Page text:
Our large intestine, which is also known as colon, is a tube-like structure that stores and eliminates waste material after digestion. If the colon is put through pressure in this process, it could lead to inflammation around its walls which is known as Diverticulitis.
This gastrointestinal disease causes inflammation of abnormal pouches or bulges (diverticula). Even though this disease is seen even in teenage, 50+ age groups are most affected by this.
What causes this?
There is no specific reason on what causes this, but most doctors believe that low-fiber diet may play a role in this. This is because, with less fiber, the colon has to push harder for the stool to come out resulting in the weak spot along colon which comes from pressuring it. Some of the risk factors for this disease include smoking, lack of physical exercise, lack of vitamin D, heredity and Obesity.
How do I find out if I have Diverticulitis?
The following are some of the symptoms
- Abdominal tenderness
- Persistent pain in the lower left side of the abdomen
- Bloating and gas
- Loss of appetite
When to see the doctor?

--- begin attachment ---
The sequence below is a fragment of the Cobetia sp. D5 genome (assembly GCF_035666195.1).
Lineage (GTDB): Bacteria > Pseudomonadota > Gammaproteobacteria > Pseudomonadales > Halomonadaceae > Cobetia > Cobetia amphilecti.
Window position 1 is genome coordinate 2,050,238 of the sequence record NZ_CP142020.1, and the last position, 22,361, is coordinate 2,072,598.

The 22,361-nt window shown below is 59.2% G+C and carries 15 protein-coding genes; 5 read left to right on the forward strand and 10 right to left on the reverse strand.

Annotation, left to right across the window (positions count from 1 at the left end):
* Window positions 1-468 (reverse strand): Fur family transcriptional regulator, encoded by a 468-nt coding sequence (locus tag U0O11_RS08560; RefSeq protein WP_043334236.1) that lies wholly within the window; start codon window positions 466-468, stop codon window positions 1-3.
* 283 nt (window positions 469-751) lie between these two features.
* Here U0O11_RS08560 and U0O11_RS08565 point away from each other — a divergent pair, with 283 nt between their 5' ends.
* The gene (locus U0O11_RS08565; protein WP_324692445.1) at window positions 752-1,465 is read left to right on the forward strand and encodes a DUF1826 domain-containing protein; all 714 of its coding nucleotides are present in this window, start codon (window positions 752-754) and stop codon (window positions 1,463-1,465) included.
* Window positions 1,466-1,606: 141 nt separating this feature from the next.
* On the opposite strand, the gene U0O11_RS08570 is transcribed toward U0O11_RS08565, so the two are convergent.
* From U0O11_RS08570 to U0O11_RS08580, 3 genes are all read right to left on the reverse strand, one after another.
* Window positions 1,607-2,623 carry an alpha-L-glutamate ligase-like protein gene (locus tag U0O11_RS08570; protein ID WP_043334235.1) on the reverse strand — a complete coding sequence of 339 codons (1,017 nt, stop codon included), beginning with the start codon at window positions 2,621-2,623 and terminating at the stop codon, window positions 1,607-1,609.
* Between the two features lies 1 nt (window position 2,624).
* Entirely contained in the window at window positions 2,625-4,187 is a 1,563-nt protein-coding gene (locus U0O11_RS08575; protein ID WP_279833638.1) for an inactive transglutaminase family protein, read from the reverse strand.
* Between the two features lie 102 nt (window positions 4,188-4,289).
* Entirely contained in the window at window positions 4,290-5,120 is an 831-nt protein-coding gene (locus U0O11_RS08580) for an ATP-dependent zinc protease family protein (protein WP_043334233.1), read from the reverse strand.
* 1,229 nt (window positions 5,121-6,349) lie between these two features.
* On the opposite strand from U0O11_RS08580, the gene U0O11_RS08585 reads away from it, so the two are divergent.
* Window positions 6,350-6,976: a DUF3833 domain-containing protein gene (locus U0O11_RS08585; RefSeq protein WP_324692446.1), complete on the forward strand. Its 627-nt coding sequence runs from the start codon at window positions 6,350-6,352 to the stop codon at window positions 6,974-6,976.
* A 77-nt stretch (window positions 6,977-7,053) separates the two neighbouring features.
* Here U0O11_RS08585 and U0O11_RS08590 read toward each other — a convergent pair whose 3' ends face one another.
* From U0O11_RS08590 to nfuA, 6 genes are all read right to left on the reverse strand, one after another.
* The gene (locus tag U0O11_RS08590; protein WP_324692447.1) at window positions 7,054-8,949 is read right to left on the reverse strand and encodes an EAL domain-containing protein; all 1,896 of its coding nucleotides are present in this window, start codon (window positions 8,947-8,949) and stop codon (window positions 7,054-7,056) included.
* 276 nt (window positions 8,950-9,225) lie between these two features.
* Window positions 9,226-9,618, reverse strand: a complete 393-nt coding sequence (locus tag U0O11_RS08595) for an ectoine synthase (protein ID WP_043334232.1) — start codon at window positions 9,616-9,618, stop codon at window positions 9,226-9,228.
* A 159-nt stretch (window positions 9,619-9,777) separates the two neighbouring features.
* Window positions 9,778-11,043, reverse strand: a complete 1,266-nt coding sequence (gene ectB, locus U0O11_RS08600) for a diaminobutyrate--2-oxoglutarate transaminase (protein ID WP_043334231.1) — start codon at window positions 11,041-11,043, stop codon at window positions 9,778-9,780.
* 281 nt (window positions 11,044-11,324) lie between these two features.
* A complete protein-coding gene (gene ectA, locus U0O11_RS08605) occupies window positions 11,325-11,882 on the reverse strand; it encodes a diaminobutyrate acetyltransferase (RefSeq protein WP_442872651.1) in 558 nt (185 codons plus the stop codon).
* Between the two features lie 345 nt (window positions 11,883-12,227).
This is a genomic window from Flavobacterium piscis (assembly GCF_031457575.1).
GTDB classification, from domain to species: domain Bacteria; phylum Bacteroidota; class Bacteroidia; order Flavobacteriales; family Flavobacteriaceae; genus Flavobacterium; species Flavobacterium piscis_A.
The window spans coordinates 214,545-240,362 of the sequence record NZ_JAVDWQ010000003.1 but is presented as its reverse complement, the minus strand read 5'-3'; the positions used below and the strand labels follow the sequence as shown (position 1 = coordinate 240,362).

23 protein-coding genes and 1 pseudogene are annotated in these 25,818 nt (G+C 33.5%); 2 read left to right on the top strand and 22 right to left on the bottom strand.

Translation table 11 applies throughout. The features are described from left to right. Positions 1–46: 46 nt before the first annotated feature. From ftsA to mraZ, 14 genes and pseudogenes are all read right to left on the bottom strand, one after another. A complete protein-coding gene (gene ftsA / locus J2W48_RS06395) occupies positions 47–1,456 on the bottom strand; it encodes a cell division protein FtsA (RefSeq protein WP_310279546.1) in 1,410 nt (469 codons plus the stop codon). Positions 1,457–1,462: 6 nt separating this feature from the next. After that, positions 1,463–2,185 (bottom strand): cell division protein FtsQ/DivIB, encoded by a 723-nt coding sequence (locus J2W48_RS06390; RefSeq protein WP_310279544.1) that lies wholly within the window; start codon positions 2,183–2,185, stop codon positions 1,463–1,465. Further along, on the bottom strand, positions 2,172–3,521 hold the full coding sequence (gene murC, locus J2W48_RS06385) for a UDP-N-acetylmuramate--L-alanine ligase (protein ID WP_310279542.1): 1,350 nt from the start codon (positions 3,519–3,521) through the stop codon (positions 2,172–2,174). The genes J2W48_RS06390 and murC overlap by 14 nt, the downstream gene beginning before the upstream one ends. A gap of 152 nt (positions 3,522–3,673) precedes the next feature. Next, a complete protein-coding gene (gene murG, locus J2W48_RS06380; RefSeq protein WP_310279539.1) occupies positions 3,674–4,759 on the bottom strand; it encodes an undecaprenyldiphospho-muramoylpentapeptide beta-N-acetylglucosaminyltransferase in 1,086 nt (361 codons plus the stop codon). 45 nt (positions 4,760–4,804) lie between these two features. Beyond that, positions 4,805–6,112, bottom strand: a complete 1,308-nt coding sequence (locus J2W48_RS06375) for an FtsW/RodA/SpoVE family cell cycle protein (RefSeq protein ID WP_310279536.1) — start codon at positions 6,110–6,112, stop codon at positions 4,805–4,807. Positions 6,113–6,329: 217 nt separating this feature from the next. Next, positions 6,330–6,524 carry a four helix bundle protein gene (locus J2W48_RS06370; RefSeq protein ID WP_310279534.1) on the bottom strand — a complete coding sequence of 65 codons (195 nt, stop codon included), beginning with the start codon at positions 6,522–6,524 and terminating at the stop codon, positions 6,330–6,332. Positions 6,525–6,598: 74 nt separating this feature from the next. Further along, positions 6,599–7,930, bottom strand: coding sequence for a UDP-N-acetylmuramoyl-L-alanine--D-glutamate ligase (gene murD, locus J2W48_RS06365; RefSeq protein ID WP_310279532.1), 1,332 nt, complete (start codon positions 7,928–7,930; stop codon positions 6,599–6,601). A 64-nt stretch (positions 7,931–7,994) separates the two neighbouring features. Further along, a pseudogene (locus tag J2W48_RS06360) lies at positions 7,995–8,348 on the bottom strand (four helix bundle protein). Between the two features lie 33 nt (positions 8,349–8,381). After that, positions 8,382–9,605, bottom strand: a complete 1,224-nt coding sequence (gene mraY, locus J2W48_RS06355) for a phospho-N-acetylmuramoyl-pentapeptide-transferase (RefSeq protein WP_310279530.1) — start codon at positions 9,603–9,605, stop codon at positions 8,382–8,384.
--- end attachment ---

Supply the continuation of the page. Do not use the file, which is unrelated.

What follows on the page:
When you experience abdominal pain for more than one day. If the pain is worsening along with vomiting or/and any of the above symptoms then you should seek medical care immediately.
How can it be cured?
The following would be the treatments recommended by the doctor
- A short-term liquid diet which gives time for the digestive system to recover
- If the disease is not severe, the doctor will recommend you a low fiber diet
- A colonoscopy is recommended six to eight weeks post Diverticulitis
- Medications such as antibiotics and dietary supplements
- In severe cases, surgically removing the segment contacting diverticula is done under the doctor’s advice
What to eat and what not to eat if you’re at risk of having Diverticulitis?
Even though there is no specific food that is scientifically proven to help eliminate the chance of diverticulitis, the following foods can help avoid it:
What not to eat?
Popcorn and most seeds
What to eat?
Cooked animal proteins
Zucchini, pumpkin and yellow squash
Potatoes with no skin
Fruit and vegetable juices
Dry and low fiber cereals
Diverticulitis is a common problem with the elderly. Most of the time, it does not result in a serious threat. Treatments for uncomplicated diverticulitis can be done at home. However, it is always better to consult a doctor to prevent any further injuries.